As the UK government embarks on its next round of qualification reform, Dave Phoenix, Vice-Chancellor of London South Bank University (LSBU), argues that if we are to facilitate lifelong learning and avoid ‘educational dead ends’, universities must play a core role in qualification design.
Five years ago, higher education providers were permitted only a limited role in blazing the trail for revamped higher-level apprenticeships.
The limited focus and guidance on career pathways in apprenticeships means that progression from lower to higher levels remains poor, with most students entering Level 4+ apprenticeships via alternative qualifications rather than Level 3 apprenticeships.
The lesson about progression has been partially learned. During the development of T Levels, the Department for Education (DfE) emphasised that these qualifications should offer pathways to careers and higher education.
Yet I fear only a fraction of universities will feel able to accept T Levels as part of their admission requirements if the content and assessment strategies are not appropriately designed.
This omission risks harming the value of these qualifications and limiting opportunities for those taking them.
Supporting level transitions
The government is now embarking on its next round of qualification reform − new Level 4 and 5 Higher Technical Qualifications
(HTQs), equivalent to the first and second years of a university degree.
It is at Level 4 where the UK has its key skills shortages – at present, only around 10% of learners have Levels 4 and 5 as their highest qualification.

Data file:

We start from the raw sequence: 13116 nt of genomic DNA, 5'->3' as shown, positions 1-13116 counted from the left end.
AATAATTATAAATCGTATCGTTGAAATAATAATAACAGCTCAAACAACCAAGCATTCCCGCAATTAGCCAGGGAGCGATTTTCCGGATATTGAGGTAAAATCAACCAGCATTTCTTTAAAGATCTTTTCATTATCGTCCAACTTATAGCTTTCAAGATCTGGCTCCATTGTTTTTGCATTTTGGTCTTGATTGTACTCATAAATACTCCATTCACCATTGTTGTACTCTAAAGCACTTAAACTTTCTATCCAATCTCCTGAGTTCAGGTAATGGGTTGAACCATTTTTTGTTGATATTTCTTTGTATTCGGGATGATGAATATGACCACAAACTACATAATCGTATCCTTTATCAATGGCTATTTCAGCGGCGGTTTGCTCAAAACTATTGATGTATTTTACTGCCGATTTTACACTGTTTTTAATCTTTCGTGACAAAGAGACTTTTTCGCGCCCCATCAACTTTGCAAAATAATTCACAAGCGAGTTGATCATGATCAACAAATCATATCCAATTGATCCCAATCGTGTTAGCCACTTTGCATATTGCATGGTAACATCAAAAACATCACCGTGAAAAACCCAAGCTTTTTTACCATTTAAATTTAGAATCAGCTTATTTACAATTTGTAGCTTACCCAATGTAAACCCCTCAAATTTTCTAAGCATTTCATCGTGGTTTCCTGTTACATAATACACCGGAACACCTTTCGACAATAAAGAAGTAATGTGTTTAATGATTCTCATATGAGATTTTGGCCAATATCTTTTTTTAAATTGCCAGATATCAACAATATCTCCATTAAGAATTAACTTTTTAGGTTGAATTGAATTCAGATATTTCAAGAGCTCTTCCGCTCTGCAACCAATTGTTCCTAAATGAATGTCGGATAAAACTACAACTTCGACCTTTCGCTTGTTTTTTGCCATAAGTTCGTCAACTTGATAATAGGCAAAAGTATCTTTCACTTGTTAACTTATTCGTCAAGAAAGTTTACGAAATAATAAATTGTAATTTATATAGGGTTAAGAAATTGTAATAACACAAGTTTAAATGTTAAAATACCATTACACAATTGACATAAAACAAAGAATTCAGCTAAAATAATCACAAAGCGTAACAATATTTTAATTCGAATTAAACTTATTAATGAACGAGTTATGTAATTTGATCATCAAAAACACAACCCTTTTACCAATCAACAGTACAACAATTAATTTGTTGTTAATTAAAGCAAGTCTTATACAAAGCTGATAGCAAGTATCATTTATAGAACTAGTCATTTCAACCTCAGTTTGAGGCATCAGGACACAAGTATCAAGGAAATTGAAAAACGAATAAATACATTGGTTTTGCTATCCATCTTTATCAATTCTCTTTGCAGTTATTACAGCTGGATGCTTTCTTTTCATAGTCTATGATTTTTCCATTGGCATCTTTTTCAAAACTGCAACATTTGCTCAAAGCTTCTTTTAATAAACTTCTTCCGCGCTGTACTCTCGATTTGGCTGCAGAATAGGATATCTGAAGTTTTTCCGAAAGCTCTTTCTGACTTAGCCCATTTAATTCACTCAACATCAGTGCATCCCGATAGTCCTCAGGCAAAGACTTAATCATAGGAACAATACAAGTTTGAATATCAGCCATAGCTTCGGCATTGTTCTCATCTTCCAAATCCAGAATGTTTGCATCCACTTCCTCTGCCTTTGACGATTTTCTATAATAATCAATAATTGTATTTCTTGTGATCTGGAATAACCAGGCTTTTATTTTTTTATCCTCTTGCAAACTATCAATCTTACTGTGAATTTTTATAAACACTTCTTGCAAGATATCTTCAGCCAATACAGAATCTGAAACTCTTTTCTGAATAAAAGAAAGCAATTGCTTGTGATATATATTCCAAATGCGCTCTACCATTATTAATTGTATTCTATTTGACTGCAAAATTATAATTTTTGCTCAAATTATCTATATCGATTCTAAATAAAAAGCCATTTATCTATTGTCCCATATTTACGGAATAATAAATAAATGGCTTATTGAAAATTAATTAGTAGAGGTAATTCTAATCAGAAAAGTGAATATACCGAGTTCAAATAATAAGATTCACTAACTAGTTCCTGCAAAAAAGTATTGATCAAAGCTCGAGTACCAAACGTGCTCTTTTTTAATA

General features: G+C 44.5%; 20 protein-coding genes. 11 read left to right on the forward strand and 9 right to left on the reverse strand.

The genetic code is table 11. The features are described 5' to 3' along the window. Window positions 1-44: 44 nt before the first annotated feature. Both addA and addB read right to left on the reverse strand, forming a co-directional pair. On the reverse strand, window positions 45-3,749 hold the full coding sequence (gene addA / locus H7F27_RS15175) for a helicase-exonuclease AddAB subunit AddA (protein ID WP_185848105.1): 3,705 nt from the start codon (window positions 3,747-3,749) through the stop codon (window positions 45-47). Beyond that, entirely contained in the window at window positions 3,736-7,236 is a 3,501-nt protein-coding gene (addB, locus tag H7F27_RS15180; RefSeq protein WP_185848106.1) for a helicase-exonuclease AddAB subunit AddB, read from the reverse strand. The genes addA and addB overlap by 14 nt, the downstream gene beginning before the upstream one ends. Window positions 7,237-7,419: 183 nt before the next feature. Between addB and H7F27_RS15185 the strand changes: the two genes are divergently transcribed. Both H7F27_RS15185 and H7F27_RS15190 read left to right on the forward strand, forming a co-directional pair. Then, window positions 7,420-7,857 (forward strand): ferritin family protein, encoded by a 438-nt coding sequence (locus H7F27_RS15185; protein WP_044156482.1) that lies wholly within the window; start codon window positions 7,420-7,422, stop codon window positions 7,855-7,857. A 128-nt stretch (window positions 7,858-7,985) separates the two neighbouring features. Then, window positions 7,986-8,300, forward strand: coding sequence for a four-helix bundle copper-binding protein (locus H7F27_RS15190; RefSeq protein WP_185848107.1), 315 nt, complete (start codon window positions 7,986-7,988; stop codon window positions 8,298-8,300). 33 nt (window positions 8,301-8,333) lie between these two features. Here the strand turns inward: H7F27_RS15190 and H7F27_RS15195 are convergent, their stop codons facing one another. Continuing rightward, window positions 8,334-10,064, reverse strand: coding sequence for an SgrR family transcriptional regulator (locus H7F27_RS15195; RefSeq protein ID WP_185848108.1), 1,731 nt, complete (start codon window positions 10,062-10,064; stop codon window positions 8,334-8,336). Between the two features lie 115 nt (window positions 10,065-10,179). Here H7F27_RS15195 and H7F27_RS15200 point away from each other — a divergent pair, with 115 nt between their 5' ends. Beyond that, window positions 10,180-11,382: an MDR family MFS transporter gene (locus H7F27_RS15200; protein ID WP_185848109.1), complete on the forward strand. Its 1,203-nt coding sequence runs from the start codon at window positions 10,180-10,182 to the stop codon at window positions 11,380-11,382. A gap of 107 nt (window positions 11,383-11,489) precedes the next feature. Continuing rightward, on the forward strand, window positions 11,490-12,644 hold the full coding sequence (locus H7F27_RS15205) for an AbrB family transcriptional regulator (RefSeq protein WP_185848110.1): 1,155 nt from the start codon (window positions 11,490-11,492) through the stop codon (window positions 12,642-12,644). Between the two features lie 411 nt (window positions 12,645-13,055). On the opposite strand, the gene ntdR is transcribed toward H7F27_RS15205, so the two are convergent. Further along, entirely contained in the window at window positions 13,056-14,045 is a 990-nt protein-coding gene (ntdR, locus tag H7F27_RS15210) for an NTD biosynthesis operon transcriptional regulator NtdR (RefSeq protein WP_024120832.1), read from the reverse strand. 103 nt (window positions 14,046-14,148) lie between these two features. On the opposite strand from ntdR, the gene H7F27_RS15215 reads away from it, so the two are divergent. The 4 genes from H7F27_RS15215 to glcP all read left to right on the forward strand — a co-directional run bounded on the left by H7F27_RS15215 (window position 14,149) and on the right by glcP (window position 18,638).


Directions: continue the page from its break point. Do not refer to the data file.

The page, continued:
The government is hoping that by raising the profile, funding and rigour of standalone qualifications at Level 4 and 5, and easing the process of progression, more learners will be encouraged to take the step up from A-levels and their equivalents.
This is an ambition I fully support, and which is needed if we are to meet our economic needs, support reskilling and enable more people to achieve success.
But as well as delivering qualifications in their own right, these HTQs must equip students with the knowledge and skills that facilitate progression for those who wish to continue learning.
Facilitating lifelong learning
In parallel with the introduction of new HTQs, the government is promoting lifelong learning, with learners eligible for loans to fund upskilling in smaller bites.
It is possible to see how, if done well, this could make it easier for learners of all ages to step up from Level 3 to 4 and then build upon these qualifications over the years as far as they wish.
This more flexible learner support could also, in the medium term, enable people to consider reskilling. Indeed, it could and should lead to people accumulating a much more varied portfolio of qualifications.
But creating these structures will require time, consideration and detailed involvement from both employers and the higher education sector.
HTQs must be designed so that they suitably prepare learners for further – including degree-level – study. In addition, if available in bite-sized chunks, learners must be made aware that they will need a ‘full’ Level 4 qualification to progress to Level 5.
This is all crucial if these new HTQs are not to become educational dead ends.
The role of universities
HTQs are first and foremost educational qualifications, and the higher education sector – which is highly experienced in working with employers to develop qualifications at this level and above – should play a central role in ensuring they are effective.
At LSBU, as in the case of many other universities, over half of our degrees are accredited by professional bodies and the rest are informed by employers.
It is important and urgent that the higher education sector makes the case to government that we are ready and keen to work with the DfE to get this exciting opportunity right.
It will require time, thought, transparency and trust on both sides if we are to come up with a robust HTQ framework that shifts the paradigm but protects the value of higher-level study.